Hieroglyphics found on a bottom step say 652 AD but it’s believed construction occurred from the 4th to 14th centuries.  There are 27 rooms all with west facing entrances.  The building is 31.5 meters tall.

It’s pink shirt day!

More piles of rocks throughout the site-

I love the flat sides and wonder how they could build such places with primitive tools.  Maybe they weren’t so primitive-

The collectivo driver told me he would pick me up at 10 but I was done visiting the site by 9 so thought I might catch an earlier ride back to Campeche.  I walked to the pick up spot and luckily I could hide in the shade behind a plastic road barricade because it was very hot.  I waited and waited.  Soon, two men were dropped off to also catch the van back.  They had suitcases and said they were going  home to Ciudad, which is Mexico City.  They had been working near by, building the Tren Maya which I forgot all about.  It’s a train that will run full circle through the Yucatan and Quintana  Roo states servicing mainly tourists.  They are building the track near Edzna and there’s a station  near the ruins-

They quit their jobs because the pay was poor.  Time passed and still no collectivo so when a big truck with open sides was passing by they flagged it down and hopped in the back. They asked if I wanted to come, but I thought there was no way in hell I was going to stand in the back of a truck, in the sun and rumble for an hour back to Campeche. Right at 10 the collectivo showed up and I was lucky to get a seat –

The driver has plastic stackable stools so people can sit comfortably?? in the aisle.

We got dropped off at the pickup spot and I wandered to the market-

 down barbershop alley where there were numerous shops, all busy-

Because it is Sunday, the mercado was packed-

This so amazes me-

I ate at Antojitos Tinun and had a chicken taco and a garnacha.  It’s a mini pie with a crust filled with hamburger-

Of course there are salsas on the table-

After lunch I went home for a rest and it rained!  Once I thought the heat of the day had passed, I walked through a  residential area to a big shopping mall searching for more coffee at Starbucks. A good thing about the rain is the streets are deserted-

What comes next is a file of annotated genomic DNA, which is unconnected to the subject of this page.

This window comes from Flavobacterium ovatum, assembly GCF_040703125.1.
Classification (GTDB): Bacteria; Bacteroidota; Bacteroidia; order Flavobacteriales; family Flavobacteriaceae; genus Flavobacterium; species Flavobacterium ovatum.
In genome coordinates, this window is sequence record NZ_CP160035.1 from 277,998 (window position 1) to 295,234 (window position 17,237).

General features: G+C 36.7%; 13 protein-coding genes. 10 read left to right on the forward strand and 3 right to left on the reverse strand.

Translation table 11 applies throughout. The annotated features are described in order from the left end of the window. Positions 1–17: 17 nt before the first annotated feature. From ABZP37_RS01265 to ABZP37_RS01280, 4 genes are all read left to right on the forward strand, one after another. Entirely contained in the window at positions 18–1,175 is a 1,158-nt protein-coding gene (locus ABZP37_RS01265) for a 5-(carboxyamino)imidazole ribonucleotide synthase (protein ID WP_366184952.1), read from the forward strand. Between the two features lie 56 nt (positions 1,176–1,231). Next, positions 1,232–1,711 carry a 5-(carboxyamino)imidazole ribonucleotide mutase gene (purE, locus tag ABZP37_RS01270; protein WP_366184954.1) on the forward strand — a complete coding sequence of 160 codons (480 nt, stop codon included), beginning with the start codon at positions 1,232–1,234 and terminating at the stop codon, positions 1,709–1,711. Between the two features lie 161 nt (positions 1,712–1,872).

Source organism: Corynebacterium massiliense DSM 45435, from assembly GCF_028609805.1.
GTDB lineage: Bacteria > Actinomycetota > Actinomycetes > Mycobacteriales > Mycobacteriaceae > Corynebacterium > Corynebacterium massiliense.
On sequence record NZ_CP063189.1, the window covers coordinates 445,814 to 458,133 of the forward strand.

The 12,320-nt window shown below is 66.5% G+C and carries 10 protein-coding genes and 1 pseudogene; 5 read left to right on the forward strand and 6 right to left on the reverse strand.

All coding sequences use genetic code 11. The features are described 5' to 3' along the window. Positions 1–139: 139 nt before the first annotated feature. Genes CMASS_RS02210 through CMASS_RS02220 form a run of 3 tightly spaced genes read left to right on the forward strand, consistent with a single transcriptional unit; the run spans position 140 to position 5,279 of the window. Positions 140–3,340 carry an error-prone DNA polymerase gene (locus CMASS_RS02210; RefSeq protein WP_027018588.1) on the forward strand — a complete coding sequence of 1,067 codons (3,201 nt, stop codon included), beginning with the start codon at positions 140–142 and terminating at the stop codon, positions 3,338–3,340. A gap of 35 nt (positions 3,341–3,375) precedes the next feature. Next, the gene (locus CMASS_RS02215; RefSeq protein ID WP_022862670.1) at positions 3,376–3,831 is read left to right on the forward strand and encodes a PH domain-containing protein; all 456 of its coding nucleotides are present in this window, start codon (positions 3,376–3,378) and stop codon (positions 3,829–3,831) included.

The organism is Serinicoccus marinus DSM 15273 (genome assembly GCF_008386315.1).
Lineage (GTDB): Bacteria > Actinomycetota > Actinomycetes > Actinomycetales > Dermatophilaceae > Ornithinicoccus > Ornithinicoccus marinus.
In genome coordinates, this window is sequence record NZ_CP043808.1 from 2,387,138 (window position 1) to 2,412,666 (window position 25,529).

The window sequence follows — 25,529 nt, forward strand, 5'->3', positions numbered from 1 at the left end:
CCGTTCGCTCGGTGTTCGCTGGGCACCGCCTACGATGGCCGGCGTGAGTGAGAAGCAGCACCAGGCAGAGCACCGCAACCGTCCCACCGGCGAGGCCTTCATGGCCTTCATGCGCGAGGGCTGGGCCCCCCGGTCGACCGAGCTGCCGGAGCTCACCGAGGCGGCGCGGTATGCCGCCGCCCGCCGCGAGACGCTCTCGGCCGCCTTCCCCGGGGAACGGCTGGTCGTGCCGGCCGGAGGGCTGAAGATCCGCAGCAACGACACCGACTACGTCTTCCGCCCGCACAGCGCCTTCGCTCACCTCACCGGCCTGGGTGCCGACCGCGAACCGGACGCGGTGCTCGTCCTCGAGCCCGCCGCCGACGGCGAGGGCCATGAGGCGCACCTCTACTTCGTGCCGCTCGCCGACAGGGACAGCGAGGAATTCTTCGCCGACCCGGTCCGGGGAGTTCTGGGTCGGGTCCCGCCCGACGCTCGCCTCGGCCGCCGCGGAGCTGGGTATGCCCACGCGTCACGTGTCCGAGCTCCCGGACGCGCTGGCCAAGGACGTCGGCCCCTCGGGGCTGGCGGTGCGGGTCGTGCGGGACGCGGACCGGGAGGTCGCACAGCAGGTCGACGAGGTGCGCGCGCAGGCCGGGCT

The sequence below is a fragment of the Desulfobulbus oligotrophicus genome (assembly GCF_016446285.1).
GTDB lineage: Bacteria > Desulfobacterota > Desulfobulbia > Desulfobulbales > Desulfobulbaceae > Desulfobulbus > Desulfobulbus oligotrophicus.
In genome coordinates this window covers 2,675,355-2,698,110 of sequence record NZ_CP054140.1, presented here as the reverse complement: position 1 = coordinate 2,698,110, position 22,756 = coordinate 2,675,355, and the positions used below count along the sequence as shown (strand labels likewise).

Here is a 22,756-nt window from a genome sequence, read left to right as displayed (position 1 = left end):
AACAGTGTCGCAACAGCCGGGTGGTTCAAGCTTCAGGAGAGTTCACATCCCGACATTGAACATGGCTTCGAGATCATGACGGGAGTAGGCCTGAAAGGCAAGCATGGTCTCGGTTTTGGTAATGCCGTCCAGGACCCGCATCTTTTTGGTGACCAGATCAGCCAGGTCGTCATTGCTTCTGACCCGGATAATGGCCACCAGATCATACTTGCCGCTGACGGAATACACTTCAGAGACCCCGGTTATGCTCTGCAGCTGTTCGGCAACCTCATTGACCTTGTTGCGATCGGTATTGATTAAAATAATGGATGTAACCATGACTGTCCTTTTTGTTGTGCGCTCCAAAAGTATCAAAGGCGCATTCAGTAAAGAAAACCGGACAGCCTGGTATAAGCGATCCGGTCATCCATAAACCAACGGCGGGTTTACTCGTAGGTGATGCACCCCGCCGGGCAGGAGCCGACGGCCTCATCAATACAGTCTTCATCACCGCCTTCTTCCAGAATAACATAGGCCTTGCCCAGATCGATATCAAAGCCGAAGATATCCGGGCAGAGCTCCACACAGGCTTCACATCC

Galerias Campeche is huge and well decorated for Christmas –

I walked back via the Malecon-

and walked through La Puerta de Mar-

I ended up in the main square and had a chaya margarita.  It was okay but maybe what I don’t  like is the tequila-

I walked around the corner to the number one restaurant in Campeche for local food called La Maria Cocina Peninsular.  I had queso relleno which is hamburger stuffed in an Edam cheese ball served with kol (gravy) and chiltomate (tomato sauce).  It was delicious!  For an antojito they brought a bean dip.  Once the relleno was brought to the table, the mesero poured the gravy on it-

Hidden inside was the hamburger-

Other sites from the evening were a statue of an explorer-

The lit up library-

and lame dancers-

There are lots of these ugly jaguars all over Campeche.  Apparently it was an art project-

I walked home exhausted but not as tired as the corner shop tortilla maker.  He seems to always be open so I stopped to buy a couple of eggs for breakfast tomorrow.  He said he is  open from 5 am to 8 pm.  He must have been really tired because first he asked if I was married and then he told me I was beautiful. I started to laugh and said good night!

I had a great day and am looking forward to tomorrow.